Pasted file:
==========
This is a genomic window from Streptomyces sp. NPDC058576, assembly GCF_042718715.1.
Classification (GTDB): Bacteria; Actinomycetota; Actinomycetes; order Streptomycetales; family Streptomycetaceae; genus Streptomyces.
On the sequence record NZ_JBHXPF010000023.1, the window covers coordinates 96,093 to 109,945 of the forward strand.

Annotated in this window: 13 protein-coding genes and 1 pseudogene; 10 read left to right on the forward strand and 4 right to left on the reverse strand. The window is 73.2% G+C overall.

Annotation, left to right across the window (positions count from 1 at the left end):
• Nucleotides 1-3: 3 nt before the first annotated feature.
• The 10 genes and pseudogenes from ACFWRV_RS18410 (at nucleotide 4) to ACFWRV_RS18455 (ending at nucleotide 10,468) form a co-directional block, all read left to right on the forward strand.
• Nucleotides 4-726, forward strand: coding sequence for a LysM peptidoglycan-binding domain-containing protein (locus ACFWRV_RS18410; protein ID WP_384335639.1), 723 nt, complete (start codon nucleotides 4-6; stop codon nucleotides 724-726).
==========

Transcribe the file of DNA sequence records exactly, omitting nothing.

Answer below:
This is a genomic window from Streptomyces sp. NPDC058576, assembly GCF_042718715.1.
Classification (GTDB): Bacteria; Actinomycetota; Actinomycetes; order Streptomycetales; family Streptomycetaceae; genus Streptomyces.
On the sequence record NZ_JBHXPF010000023.1, the window covers coordinates 96,093 to 109,945 of the forward strand.

Annotated in this window: 13 protein-coding genes and 1 pseudogene; 10 read left to right on the forward strand and 4 right to left on the reverse strand. The window is 73.2% G+C overall.

Annotation, left to right across the window (positions count from 1 at the left end):
• Nucleotides 1-3: 3 nt before the first annotated feature.
• The 10 genes and pseudogenes from ACFWRV_RS18410 (at nucleotide 4) to ACFWRV_RS18455 (ending at nucleotide 10,468) form a co-directional block, all read left to right on the forward strand.
• Nucleotides 4-726, forward strand: coding sequence for a LysM peptidoglycan-binding domain-containing protein (locus ACFWRV_RS18410; protein ID WP_384335639.1), 723 nt, complete (start codon nucleotides 4-6; stop codon nucleotides 724-726).